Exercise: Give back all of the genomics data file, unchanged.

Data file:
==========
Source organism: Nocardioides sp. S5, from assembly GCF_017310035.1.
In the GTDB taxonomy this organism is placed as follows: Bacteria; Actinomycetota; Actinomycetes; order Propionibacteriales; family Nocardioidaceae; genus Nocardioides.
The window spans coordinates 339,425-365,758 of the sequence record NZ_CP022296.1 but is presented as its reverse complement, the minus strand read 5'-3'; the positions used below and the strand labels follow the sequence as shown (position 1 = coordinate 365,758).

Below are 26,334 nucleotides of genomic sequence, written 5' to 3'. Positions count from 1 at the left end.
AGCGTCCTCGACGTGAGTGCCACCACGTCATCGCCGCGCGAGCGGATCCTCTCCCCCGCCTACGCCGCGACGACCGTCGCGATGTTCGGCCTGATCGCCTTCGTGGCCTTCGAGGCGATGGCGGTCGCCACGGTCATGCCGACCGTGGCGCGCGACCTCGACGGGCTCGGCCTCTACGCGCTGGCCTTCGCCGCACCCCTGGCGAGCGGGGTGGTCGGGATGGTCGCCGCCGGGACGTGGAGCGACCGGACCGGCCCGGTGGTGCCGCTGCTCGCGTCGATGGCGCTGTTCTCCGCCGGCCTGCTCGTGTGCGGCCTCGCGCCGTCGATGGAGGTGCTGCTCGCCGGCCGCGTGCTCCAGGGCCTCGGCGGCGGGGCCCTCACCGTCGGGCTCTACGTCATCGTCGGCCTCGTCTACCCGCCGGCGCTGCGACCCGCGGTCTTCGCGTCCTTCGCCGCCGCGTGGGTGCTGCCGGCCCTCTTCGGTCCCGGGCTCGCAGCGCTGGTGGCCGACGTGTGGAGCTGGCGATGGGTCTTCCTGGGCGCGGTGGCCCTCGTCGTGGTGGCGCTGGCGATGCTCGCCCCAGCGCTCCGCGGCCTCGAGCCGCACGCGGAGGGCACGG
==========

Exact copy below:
Source organism: Nocardioides sp. S5, from assembly GCF_017310035.1.
In the GTDB taxonomy this organism is placed as follows: Bacteria; Actinomycetota; Actinomycetes; order Propionibacteriales; family Nocardioidaceae; genus Nocardioides.
The window spans coordinates 339,425-365,758 of the sequence record NZ_CP022296.1 but is presented as its reverse complement, the minus strand read 5'-3'; the positions used below and the strand labels follow the sequence as shown (position 1 = coordinate 365,758).

Below are 26,334 nucleotides of genomic sequence, written 5' to 3'. Positions count from 1 at the left end.
AGCGTCCTCGACGTGAGTGCCACCACGTCATCGCCGCGCGAGCGGATCCTCTCCCCCGCCTACGCCGCGACGACCGTCGCGATGTTCGGCCTGATCGCCTTCGTGGCCTTCGAGGCGATGGCGGTCGCCACGGTCATGCCGACCGTGGCGCGCGACCTCGACGGGCTCGGCCTCTACGCGCTGGCCTTCGCCGCACCCCTGGCGAGCGGGGTGGTCGGGATGGTCGCCGCCGGGACGTGGAGCGACCGGACCGGCCCGGTGGTGCCGCTGCTCGCGTCGATGGCGCTGTTCTCCGCCGGCCTGCTCGTGTGCGGCCTCGCGCCGTCGATGGAGGTGCTGCTCGCCGGCCGCGTGCTCCAGGGCCTCGGCGGCGGGGCCCTCACCGTCGGGCTCTACGTCATCGTCGGCCTCGTCTACCCGCCGGCGCTGCGACCCGCGGTCTTCGCGTCCTTCGCCGCCGCGTGGGTGCTGCCGGCCCTCTTCGGTCCCGGGCTCGCAGCGCTGGTGGCCGACGTGTGGAGCTGGCGATGGGTCTTCCTGGGCGCGGTGGCCCTCGTCGTGGTGGCGCTGGCGATGCTCGCCCCAGCGCTCCGCGGCCTCGAGCCGCACGCGGAGGGCACGG